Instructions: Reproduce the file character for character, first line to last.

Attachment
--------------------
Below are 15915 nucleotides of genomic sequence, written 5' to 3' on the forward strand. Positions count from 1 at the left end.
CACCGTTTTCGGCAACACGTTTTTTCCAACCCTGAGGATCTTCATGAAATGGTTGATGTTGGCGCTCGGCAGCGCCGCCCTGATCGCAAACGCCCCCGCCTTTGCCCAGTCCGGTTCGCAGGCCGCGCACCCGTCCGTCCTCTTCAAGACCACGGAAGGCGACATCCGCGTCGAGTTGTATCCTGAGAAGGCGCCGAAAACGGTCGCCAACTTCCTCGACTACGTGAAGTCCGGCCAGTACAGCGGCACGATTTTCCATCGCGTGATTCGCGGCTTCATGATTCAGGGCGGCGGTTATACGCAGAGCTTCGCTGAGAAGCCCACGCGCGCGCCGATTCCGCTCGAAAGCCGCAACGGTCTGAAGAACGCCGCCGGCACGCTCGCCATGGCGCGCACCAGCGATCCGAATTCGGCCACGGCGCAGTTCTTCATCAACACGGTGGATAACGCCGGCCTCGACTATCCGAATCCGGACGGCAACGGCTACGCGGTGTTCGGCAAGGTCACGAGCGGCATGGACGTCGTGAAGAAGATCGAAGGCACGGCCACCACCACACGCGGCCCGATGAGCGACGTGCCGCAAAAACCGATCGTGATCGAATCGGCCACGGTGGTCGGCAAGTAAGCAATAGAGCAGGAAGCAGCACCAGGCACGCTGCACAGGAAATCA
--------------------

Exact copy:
Below are 15915 nucleotides of genomic sequence, written 5' to 3' on the forward strand. Positions count from 1 at the left end.
CACCGTTTTCGGCAACACGTTTTTTCCAACCCTGAGGATCTTCATGAAATGGTTGATGTTGGCGCTCGGCAGCGCCGCCCTGATCGCAAACGCCCCCGCCTTTGCCCAGTCCGGTTCGCAGGCCGCGCACCCGTCCGTCCTCTTCAAGACCACGGAAGGCGACATCCGCGTCGAGTTGTATCCTGAGAAGGCGCCGAAAACGGTCGCCAACTTCCTCGACTACGTGAAGTCCGGCCAGTACAGCGGCACGATTTTCCATCGCGTGATTCGCGGCTTCATGATTCAGGGCGGCGGTTATACGCAGAGCTTCGCTGAGAAGCCCACGCGCGCGCCGATTCCGCTCGAAAGCCGCAACGGTCTGAAGAACGCCGCCGGCACGCTCGCCATGGCGCGCACCAGCGATCCGAATTCGGCCACGGCGCAGTTCTTCATCAACACGGTGGATAACGCCGGCCTCGACTATCCGAATCCGGACGGCAACGGCTACGCGGTGTTCGGCAAGGTCACGAGCGGCATGGACGTCGTGAAGAAGATCGAAGGCACGGCCACCACCACACGCGGCCCGATGAGCGACGTGCCGCAAAAACCGATCGTGATCGAATCGGCCACGGTGGTCGGCAAGTAAGCAATAGAGCAGGAAGCAGCACCAGGCACGCTGCACAGGAAATCA